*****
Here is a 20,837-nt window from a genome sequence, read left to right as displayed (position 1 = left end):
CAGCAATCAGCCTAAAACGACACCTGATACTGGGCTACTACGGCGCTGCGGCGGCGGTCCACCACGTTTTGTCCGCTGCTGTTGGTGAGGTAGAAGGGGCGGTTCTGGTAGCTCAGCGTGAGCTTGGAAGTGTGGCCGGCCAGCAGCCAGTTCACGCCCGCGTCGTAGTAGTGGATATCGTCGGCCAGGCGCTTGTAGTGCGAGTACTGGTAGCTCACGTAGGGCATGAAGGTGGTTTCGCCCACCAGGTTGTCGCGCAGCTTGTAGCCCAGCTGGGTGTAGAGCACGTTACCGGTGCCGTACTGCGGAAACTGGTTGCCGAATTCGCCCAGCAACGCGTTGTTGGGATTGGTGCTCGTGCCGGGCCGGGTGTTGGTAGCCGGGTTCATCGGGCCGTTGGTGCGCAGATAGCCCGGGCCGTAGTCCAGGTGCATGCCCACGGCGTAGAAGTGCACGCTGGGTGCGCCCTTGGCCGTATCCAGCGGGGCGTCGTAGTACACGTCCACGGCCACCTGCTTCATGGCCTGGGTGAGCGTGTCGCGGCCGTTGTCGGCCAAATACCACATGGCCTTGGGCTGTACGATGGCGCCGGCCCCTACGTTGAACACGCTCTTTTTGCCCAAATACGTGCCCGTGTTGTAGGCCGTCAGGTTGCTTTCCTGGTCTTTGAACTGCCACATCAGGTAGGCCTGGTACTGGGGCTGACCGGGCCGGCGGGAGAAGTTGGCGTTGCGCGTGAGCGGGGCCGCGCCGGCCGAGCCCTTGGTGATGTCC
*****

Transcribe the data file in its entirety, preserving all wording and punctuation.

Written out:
Here is a 20,837-nt window from a genome sequence, read left to right as displayed (position 1 = left end):
CAGCAATCAGCCTAAAACGACACCTGATACTGGGCTACTACGGCGCTGCGGCGGCGGTCCACCACGTTTTGTCCGCTGCTGTTGGTGAGGTAGAAGGGGCGGTTCTGGTAGCTCAGCGTGAGCTTGGAAGTGTGGCCGGCCAGCAGCCAGTTCACGCCCGCGTCGTAGTAGTGGATATCGTCGGCCAGGCGCTTGTAGTGCGAGTACTGGTAGCTCACGTAGGGCATGAAGGTGGTTTCGCCCACCAGGTTGTCGCGCAGCTTGTAGCCCAGCTGGGTGTAGAGCACGTTACCGGTGCCGTACTGCGGAAACTGGTTGCCGAATTCGCCCAGCAACGCGTTGTTGGGATTGGTGCTCGTGCCGGGCCGGGTGTTGGTAGCCGGGTTCATCGGGCCGTTGGTGCGCAGATAGCCCGGGCCGTAGTCCAGGTGCATGCCCACGGCGTAGAAGTGCACGCTGGGTGCGCCCTTGGCCGTATCCAGCGGGGCGTCGTAGTACACGTCCACGGCCACCTGCTTCATGGCCTGGGTGAGCGTGTCGCGGCCGTTGTCGGCCAAATACCACATGGCCTTGGGCTGTACGATGGCGCCGGCCCCTACGTTGAACACGCTCTTTTTGCCCAAATACGTGCCCGTGTTGTAGGCCGTCAGGTTGCTTTCCTGGTCTTTGAACTGCCACATCAGGTAGGCCTGGTACTGGGGCTGACCGGGCCGGCGGGAGAAGTTGGCGTTGCGCGTGAGCGGGGCCGCGCCGGCCGAGCCCTTGGTGATGTCC